It was the dead of summer in the middle of an extreme heat wave.  On the day of the jump it was 97 degrees, then the hottest day on record in Helena, Montana.  The fire danger rating was 74 out of 100, which meant “explosive potential.”  It was so windy that the turbulence onboard the plane caused one of the men not to jump, return to the base, and immediately resign.  The men that did jump landed on a steep slope in Mann Gulch that was covered in dry, knee-high grass… 

 

Within two hours of landing all but three of the “smokejumpers” were dead. 

 

What happened in Mann Gulch that day was one of the greatest disasters in US forest-fire fighting history.  The lessons learned from the tragedy had a significant effect on how the US Forest Service fought wildfires for years to come.

 

Positioning for Fire - top pic for EL

 

I think of wildfires a lot like I do investment research, in that the identification and understanding of an unstable system is the primary goal.  A wildfire occurs because existing conditions allow it to: the forest is dry, it’s hot, it’s windy, and there hasn’t been a fire in a long time.  As conditions become more extreme, the probability of fire increases.  So, as a fundamental analyst, I try to figure out where the hot, dry forests are before everyone else does, and before they go up in flames.

 

The instantaneous cause of the wildfire – the “catalyst” – is a secondary concern, and often, unpredictable.  If the forest is dry and hot enough, any small spark can set it ablaze, at any moment.  Will it be an irresponsible campfire?  A bolt of lightning to a dead tree?  A cigarette butt thrown from a car window?  It doesn’t really matter because the result is the same, the forest burns down.

 

Didier Sornette, an expert on financial crises, summarizes the point:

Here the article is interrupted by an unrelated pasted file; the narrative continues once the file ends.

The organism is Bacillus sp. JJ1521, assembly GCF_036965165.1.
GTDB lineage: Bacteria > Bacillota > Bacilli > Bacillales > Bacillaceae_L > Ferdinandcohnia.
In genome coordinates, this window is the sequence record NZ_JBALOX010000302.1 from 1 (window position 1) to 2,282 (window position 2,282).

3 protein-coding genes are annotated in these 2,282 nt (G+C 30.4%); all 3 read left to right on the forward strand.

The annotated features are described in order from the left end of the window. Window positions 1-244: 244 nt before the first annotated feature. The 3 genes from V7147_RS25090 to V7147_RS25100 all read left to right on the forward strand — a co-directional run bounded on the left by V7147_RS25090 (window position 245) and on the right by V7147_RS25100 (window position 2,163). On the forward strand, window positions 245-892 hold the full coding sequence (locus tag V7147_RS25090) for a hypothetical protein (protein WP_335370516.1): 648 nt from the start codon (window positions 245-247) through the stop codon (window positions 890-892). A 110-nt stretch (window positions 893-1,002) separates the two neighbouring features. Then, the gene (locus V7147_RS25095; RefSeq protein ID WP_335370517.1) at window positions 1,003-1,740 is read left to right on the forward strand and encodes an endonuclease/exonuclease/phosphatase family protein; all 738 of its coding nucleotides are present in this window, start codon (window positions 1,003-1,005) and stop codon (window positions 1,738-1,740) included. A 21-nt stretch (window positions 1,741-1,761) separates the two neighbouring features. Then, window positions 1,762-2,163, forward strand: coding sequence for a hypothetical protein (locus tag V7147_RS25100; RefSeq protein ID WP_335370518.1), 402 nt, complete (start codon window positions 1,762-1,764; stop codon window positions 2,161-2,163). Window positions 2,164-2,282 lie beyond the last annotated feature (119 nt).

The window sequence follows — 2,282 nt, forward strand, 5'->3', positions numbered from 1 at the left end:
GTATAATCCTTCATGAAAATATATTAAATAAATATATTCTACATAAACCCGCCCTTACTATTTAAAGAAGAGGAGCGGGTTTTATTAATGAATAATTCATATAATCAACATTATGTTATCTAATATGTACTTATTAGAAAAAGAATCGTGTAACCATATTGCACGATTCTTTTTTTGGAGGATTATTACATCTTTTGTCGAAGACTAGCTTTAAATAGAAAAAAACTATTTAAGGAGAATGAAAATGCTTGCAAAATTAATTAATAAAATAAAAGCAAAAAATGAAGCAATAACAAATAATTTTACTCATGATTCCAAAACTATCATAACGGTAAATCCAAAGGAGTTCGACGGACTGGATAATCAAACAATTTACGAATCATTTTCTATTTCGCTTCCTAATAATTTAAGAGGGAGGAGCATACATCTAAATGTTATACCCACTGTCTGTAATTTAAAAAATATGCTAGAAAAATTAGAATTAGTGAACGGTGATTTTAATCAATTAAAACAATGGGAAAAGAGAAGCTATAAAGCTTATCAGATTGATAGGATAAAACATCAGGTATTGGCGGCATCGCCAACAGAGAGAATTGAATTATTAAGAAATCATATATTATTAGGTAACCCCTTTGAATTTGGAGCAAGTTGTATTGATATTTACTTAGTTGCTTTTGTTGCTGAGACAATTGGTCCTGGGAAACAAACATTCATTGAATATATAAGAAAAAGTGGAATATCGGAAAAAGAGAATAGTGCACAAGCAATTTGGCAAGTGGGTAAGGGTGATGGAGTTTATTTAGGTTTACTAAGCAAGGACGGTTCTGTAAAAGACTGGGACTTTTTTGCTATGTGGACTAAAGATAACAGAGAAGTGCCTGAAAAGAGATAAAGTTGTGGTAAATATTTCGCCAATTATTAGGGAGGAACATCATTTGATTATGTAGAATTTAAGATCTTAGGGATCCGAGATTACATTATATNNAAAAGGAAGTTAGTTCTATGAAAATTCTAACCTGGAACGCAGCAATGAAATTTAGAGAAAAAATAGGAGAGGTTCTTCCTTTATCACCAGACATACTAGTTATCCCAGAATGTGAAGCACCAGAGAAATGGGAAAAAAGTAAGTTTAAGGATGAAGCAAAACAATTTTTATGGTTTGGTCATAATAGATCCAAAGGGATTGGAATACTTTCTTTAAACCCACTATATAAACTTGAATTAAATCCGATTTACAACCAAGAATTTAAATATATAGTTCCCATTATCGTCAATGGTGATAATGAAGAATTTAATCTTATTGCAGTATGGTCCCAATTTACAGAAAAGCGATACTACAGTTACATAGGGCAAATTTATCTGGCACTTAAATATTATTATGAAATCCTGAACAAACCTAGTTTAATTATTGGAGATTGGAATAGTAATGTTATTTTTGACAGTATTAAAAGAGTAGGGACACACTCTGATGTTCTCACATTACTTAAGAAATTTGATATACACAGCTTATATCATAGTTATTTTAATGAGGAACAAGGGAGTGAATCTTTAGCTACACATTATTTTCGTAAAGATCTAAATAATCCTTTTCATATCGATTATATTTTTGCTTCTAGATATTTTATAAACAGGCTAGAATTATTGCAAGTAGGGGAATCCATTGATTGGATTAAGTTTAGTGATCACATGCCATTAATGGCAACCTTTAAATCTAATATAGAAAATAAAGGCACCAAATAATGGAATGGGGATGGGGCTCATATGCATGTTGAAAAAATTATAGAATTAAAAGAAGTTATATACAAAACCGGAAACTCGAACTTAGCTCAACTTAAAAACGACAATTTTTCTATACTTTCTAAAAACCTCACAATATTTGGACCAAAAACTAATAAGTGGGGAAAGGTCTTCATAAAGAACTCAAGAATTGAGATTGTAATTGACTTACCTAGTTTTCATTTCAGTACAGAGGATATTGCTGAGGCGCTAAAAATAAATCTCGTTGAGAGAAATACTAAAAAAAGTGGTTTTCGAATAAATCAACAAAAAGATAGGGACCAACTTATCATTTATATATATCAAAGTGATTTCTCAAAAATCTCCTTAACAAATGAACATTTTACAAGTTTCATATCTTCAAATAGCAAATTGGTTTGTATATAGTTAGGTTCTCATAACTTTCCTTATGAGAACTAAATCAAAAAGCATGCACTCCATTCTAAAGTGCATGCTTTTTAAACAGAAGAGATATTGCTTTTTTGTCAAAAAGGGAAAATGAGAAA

“...a crash occurs because the market has entered an unstable phase and any small disturbance or process may have triggered the instability. The collapse is fundamentally due to the unstable position; the instantaneous cause of the collapse is secondary. Essentially, anything would work once the system is ripe… a crash has fundamentally endogenous, or internal origin.”

 

I don’t spend a lot of time trying to forecast what I’m ill-equipped to forecast with a high degree of confidence.  I don’t know when lightning will strike.  But I can put forth investment ideas that are based on sound data and reasoning, and are likely to work under various assumptions and scenarios.  And when the spark is set, I am prepared and well-positioned. 

 

I’ve written about no company more than LINN Energy (LINE, LNCO) over the past two years because I thought that the system was extremely unstable.  The basic story has always been the same – the company makes no real profit, but dividends out $1 billion per year, which it pays for via serial debt and equity issuance.  As I saw it, it was highly likely to end disastrously.  The pushback was consistent, “There’s no catalyst.”  This was not a good idea, I was told, because there wasn’t a lightning storm in sight…